Music was always important to me, and I was drawn to the art of composition early. I can remember “writing” pieces for family members to bang on pots and pans sitting in my grandmother’s living room. Needless to say, family members had limited tolerance for my early creative efforts!

I studied music, piano and composition formally, and my first career was as a professional musician. In the early 2000’s,  I left that career and moved to New York to pursue trading financial markets. While that endeavor has been immensely gratifying on many levels, I felt the draw to return to music around 2017.

Return to music

First, I returned to playing the piano, and invested two long years in detailed work rebuilding my piano technique. I was fortunate to study in New York City with Edna Golandsky, the leading teacher of the Taubman technique. I found the principles of precise, correct alignment of the body to be a revelation, and my ability to draw the exact sounds I wanted from the instrument grew in leaps and bounds.

But I knew that pursuing a second (third?) career as a performing pianist did not make much sense, so, I turned my attention to composition again. Frankly, after not writing music for 15 years, my first pieces were a tentative exploration—perhaps I had forgotten everything I knew and the skills were lost to me? These fears proved unfounded. The tools and techniques were, for whatever reason, still a part of my brain, and I discovered that, in many ways, my musical language had matured during my long period in exile.

I spent a good part of a year practically in isolation, poring over works by master composers, filling notebooks with harmony and counterpoint exercises (after some extensive detective work tracking down some of Nadia Boulanger’s teaching material), and writing many small-form pieces. This work led me to re-evaluate every note I have ever written, and I came to a painful decision: I have discarded every piece of music I wrote in my previous career and am starting over with a “blank book.” I am a different person and certainly a different musician than I was. There is freedom in the blank page, and I’m very much at peace with this decision.

Why Am I Doing This?

So why am I doing this? First, I love the beauty of sound and the emotional response a piece of music can provoke in a listener. Second, I think I have something to offer, and I hope I can move the conversation about concert music forward. (Even this term is difficult: Art music, modern classical music, etc. are common labels applied to this kind of music, and none of them are adequate.)

My language incorporates perspectives from a range of historical periods and styles. Above everything else, I want my music to connect with an audience—while there is a place for abstract music, my music is not complete without that connection to a listener.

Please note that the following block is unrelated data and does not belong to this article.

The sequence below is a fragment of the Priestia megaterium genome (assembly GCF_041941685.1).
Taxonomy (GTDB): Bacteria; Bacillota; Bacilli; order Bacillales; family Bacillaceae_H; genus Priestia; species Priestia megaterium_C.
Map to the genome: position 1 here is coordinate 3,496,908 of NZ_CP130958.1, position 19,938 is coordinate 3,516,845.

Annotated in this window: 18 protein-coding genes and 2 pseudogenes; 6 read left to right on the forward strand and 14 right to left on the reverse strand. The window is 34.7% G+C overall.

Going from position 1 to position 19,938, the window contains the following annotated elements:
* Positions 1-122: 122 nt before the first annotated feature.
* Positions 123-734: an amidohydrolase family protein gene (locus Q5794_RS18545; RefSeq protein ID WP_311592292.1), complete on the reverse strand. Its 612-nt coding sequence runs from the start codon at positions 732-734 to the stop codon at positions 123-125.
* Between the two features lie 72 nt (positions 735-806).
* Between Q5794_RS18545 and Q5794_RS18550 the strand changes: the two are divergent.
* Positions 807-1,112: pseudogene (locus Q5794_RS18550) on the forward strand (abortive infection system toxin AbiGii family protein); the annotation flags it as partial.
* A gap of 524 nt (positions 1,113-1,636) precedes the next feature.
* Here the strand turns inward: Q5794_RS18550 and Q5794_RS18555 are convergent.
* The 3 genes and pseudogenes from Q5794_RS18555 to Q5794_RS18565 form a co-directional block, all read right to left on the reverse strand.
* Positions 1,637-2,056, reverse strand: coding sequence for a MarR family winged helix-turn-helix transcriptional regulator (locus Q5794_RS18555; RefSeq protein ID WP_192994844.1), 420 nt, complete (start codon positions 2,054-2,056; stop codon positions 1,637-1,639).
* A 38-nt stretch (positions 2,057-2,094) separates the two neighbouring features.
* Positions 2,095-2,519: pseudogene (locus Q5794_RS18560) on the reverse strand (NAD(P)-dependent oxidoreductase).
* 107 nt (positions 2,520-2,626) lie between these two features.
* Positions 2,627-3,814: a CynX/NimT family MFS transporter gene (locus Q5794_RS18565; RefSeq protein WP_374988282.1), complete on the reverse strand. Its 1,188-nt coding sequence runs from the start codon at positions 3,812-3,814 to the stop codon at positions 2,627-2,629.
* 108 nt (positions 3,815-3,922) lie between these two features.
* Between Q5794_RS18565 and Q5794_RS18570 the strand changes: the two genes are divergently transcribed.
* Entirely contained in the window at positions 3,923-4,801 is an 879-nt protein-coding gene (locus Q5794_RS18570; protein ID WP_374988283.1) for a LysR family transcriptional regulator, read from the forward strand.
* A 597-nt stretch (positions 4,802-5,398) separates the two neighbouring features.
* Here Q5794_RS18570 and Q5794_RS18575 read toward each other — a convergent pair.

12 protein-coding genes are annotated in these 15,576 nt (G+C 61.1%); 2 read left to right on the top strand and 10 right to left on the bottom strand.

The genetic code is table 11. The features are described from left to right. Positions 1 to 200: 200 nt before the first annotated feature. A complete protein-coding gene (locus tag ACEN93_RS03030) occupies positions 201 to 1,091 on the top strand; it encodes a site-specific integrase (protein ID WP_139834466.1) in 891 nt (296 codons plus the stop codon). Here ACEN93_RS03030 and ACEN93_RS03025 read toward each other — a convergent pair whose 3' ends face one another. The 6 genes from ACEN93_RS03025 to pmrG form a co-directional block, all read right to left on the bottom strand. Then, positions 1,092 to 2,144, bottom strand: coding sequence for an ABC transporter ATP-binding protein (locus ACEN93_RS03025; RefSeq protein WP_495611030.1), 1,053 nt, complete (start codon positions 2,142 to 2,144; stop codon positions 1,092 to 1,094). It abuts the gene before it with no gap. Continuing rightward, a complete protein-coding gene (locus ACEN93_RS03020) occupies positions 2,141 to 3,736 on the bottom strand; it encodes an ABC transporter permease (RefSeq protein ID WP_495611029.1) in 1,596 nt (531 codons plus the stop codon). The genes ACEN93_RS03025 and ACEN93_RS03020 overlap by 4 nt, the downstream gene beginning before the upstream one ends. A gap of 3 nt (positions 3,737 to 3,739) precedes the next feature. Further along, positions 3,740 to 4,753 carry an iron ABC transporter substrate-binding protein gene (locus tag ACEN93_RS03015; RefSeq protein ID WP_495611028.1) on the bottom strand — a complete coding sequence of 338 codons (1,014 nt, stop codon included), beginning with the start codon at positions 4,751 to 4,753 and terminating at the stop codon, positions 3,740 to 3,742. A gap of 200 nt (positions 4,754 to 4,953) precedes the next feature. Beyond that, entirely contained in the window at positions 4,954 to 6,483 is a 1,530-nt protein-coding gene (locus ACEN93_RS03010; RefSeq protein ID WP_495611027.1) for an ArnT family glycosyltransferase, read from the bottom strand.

Elements of My Musical Style

What is important in my music? First, melody. In today’s world (certainly in much (not all) of “classical” music since the second World War and in popular music in the first part of the 21st century), there almost seems to be a dearth of melody. Yes, other elements—rhythm, timbre, texture—matter, but I believe this impulse to create melody is closely tied to language, and must have been at the root of whatever music early humans created.

Second, counterpoint holds an important place in ideas about music. In many ways, the art of combining multiple melodies is the crowning glory of the Western musical tradition.

I could many diverse influences in my work: though I did not understand it for many years, there are clear connections to my family’s Appalachian roots and origins, and probably to folksongs that came with those people from the British Isles.

Elements that many would associate with repetitive Minimalism play a big part in my work: small units that are repeated, often essentially unchanged, against other isolated units. Rather than Minimalist, I think of these textures as “mechanistic.’ While many composers have pictured the modern world in harsh chaos, I offer a different picture: angular textures, complexity built from the interaction of many simple units, and repetition of patterns. Setting these mechanistic sections against more organic texture is a key element of my compositional approach.

My harmonic language is essentially tonal, though far-ranging at times. We cannot un-ring a bell; modern ears have heard things that were unthinkable for early generations. As I write this, I’m sitting in a major city listening to jack hammers on the street; the sheer volume of that mechanical sound would have been completely foreign to anyone a few hundred years ago. In addition, we’ve heard music by Bartok, Messiaen, those Second Viennese School guys, Jimi Hendrix, late Miles Davis—any composition approach that does not pick up those threads seems, at least to me, to be meaningless pastiche.

Above all, I think composers today are in a privileged position to learn from 20th century Art music, pop music, and the folk musics of the world. This points me toward a language that I hope will resonate with my listeners and fellow musicians.